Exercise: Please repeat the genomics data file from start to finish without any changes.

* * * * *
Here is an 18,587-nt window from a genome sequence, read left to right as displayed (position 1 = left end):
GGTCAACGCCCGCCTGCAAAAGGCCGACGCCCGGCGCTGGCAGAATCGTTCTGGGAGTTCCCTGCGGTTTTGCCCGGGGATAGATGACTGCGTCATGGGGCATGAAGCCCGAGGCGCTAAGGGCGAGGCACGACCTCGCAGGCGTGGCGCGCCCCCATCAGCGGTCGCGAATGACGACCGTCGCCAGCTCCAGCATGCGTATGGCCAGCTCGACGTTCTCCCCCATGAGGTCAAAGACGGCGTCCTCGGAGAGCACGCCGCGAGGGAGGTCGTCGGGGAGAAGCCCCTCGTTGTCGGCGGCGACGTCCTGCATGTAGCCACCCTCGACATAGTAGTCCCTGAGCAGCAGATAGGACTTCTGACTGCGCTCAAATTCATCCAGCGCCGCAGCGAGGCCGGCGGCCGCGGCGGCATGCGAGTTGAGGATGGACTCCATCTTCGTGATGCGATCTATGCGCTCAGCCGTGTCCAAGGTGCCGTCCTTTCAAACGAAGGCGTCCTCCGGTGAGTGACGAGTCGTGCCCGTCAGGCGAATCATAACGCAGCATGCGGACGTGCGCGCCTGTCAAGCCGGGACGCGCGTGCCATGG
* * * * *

Here is an 18,587-nt window from a genome sequence, read left to right as displayed (position 1 = left end):
GGTCAACGCCCGCCTGCAAAAGGCCGACGCCCGGCGCTGGCAGAATCGTTCTGGGAGTTCCCTGCGGTTTTGCCCGGGGATAGATGACTGCGTCATGGGGCATGAAGCCCGAGGCGCTAAGGGCGAGGCACGACCTCGCAGGCGTGGCGCGCCCCCATCAGCGGTCGCGAATGACGACCGTCGCCAGCTCCAGCATGCGTATGGCCAGCTCGACGTTCTCCCCCATGAGGTCAAAGACGGCGTCCTCGGAGAGCACGCCGCGAGGGAGGTCGTCGGGGAGAAGCCCCTCGTTGTCGGCGGCGACGTCCTGCATGTAGCCACCCTCGACATAGTAGTCCCTGAGCAGCAGATAGGACTTCTGACTGCGCTCAAATTCATCCAGCGCCGCAGCGAGGCCGGCGGCCGCGGCGGCATGCGAGTTGAGGATGGACTCCATCTTCGTGATGCGATCTATGCGCTCAGCCGTGTCCAAGGTGCCGTCCTTTCAAACGAAGGCGTCCTCCGGTGAGTGACGAGTCGTGCCCGTCAGGCGAATCATAACGCAGCATGCGGACGTGCGCGCCTGTCAAGCCGGGACGCGCGTGCCATGG